A helicopter crossed the sky dangling strands of drugged, blindfolded mountain goats—as many as five at a time—like a string of furry pearls. Namely, urine. A surprising number of creatures—from reindeer to locusts—have a known affinity for human urine. And for some species, this craving for our minerals has dramatically shaped their behavior. All animals need sodium and chlorine—the chemical components of table salt, which are essential elements that regulate fluids and enable the transfer of energy—to survive.
Once she reliably uses it, gradually move the box just Likes pee few inches a day back to the desired location. Oh how I followed! Ped kittens, elderly cats, and Likes pee with mobility problems need boxes with low sides. Your cat may have litter box trouble for any number of reasons, including medical problems, an aversion to the litter box, or a preference for urinating or defecating in places outside the box. I've been here before. As with environmental urine marking, Likfs could be a sexual advertisement "I'm available!
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Why do cats eliminate outside the litter box?
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Why do cats eliminate outside the litter box? Your cat may have litter box trouble for any number of reasons, including medical problems, an aversion to the litter box, or a preference for urinating or defecating in places outside the box.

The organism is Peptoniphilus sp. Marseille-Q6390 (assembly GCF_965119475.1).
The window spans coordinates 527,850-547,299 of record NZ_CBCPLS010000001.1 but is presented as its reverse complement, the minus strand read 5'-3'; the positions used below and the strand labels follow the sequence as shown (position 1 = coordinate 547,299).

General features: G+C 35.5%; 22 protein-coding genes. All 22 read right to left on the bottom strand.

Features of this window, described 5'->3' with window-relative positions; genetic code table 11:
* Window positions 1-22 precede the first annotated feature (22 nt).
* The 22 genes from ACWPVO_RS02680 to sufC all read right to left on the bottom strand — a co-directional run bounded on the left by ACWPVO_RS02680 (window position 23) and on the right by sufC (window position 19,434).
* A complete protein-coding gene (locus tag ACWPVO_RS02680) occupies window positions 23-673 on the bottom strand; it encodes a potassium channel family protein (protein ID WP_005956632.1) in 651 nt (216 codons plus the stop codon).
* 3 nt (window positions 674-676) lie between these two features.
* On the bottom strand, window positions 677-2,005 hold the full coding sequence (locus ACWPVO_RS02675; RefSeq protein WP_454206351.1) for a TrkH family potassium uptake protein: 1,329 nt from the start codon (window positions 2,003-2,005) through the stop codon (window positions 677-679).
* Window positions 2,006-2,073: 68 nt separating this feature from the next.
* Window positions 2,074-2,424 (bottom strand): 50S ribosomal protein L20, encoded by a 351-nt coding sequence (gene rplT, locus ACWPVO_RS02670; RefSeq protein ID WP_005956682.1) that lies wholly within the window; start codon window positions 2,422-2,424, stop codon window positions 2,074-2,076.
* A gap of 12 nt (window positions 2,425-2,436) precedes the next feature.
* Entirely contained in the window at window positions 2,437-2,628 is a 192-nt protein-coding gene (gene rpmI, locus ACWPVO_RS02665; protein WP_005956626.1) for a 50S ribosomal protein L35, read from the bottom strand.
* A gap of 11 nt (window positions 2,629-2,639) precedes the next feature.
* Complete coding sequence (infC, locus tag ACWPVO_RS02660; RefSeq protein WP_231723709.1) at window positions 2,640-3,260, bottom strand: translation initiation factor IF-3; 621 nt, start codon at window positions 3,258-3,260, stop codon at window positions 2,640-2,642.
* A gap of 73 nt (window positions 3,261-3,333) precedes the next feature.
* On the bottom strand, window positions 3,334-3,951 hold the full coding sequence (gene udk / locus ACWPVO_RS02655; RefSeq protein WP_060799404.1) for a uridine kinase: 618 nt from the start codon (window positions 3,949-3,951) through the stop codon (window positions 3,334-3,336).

Inflammation of the urinary tract , for instance, can make urinating painful and increase the frequency and urgency of urination. These experiences can cause a cat to urinate or defecate outside the litter box, particularly if he associates the litter box with pain. Litter Box Aversions An aversion to the litter box can also lead to house soiling. It could be the box, the litter, the location of the box, or all three that your cat finds unsavory. A cat with an aversion to her litter box will usually eliminate on a variety of surfaces.
You may find puddles of urine or feces on soft surfaces like carpets, beds, or clothing, or on hard surfaces like tile floors or bathtubs. Depending on how much your cat wants to avoid the litter box, he may continue to use it, but only inconsistently. In this case, the cat may have a preference for a type of surface or for a location. Cats that prefer certain surfaces usually stick with that choice. For example, a cat that finds it pleasing to eliminate on soft surfaces like clothing or carpets would be unlikely to use tile floors.
Cats that prefer an alternate location often have an aversion to the current litter box location. As with aversions, cats that prefer certain surfaces or locations may continue to use the litter box inconsistently. One cause for house soiling may lead to another. She may then develop a preference for the new site and continue to eliminate there.
Urine Spraying When your cat rubs against your leg with his face, or scratches his scratching post, he is also depositing his scent from the glands in his cheeks and paws. Another equally normal but less pleasant marking behavior is urine spraying - the deposition of small amounts of urine around a given area.